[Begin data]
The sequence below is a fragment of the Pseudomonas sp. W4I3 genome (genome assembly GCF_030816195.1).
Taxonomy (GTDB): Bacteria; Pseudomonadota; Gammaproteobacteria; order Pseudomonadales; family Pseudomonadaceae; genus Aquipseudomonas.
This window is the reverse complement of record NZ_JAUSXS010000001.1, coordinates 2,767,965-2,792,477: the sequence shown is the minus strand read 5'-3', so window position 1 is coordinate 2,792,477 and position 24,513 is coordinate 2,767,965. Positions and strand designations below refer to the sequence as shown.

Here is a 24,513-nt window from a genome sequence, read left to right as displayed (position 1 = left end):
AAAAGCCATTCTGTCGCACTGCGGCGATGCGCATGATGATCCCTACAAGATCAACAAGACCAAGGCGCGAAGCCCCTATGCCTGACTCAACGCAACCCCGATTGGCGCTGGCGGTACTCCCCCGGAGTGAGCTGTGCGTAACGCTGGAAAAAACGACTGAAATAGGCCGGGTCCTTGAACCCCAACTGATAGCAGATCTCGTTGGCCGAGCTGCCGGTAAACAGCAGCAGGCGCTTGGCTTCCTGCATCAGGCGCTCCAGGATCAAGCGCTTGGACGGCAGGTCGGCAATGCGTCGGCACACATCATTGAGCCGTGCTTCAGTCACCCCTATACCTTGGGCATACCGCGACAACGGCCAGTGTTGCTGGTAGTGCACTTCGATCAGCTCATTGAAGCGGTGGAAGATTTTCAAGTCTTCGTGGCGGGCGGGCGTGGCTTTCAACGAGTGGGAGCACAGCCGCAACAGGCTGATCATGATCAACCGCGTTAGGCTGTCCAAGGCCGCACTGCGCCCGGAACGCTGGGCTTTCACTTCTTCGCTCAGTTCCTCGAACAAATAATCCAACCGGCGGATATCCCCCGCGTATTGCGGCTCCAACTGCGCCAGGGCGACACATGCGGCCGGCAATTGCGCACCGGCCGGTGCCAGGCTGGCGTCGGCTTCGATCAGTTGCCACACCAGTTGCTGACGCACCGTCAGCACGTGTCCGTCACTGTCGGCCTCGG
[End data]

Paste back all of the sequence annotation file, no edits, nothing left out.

The sequence below is a fragment of the Pseudomonas sp. W4I3 genome (genome assembly GCF_030816195.1).
Taxonomy (GTDB): Bacteria; Pseudomonadota; Gammaproteobacteria; order Pseudomonadales; family Pseudomonadaceae; genus Aquipseudomonas.
This window is the reverse complement of record NZ_JAUSXS010000001.1, coordinates 2,767,965-2,792,477: the sequence shown is the minus strand read 5'-3', so window position 1 is coordinate 2,792,477 and position 24,513 is coordinate 2,767,965. Positions and strand designations below refer to the sequence as shown.

Here is a 24,513-nt window from a genome sequence, read left to right as displayed (position 1 = left end):
AAAAGCCATTCTGTCGCACTGCGGCGATGCGCATGATGATCCCTACAAGATCAACAAGACCAAGGCGCGAAGCCCCTATGCCTGACTCAACGCAACCCCGATTGGCGCTGGCGGTACTCCCCCGGAGTGAGCTGTGCGTAACGCTGGAAAAAACGACTGAAATAGGCCGGGTCCTTGAACCCCAACTGATAGCAGATCTCGTTGGCCGAGCTGCCGGTAAACAGCAGCAGGCGCTTGGCTTCCTGCATCAGGCGCTCCAGGATCAAGCGCTTGGACGGCAGGTCGGCAATGCGTCGGCACACATCATTGAGCCGTGCTTCAGTCACCCCTATACCTTGGGCATACCGCGACAACGGCCAGTGTTGCTGGTAGTGCACTTCGATCAGCTCATTGAAGCGGTGGAAGATTTTCAAGTCTTCGTGGCGGGCGGGCGTGGCTTTCAACGAGTGGGAGCACAGCCGCAACAGGCTGATCATGATCAACCGCGTTAGGCTGTCCAAGGCCGCACTGCGCCCGGAACGCTGGGCTTTCACTTCTTCGCTCAGTTCCTCGAACAAATAATCCAACCGGCGGATATCCCCCGCGTATTGCGGCTCCAACTGCGCCAGGGCGACACATGCGGCCGGCAATTGCGCACCGGCCGGTGCCAGGCTGGCGTCGGCTTCGATCAGTTGCCACACCAGTTGCTGACGCACCGTCAGCACGTGTCCGTCACTGTCGGCCTCGG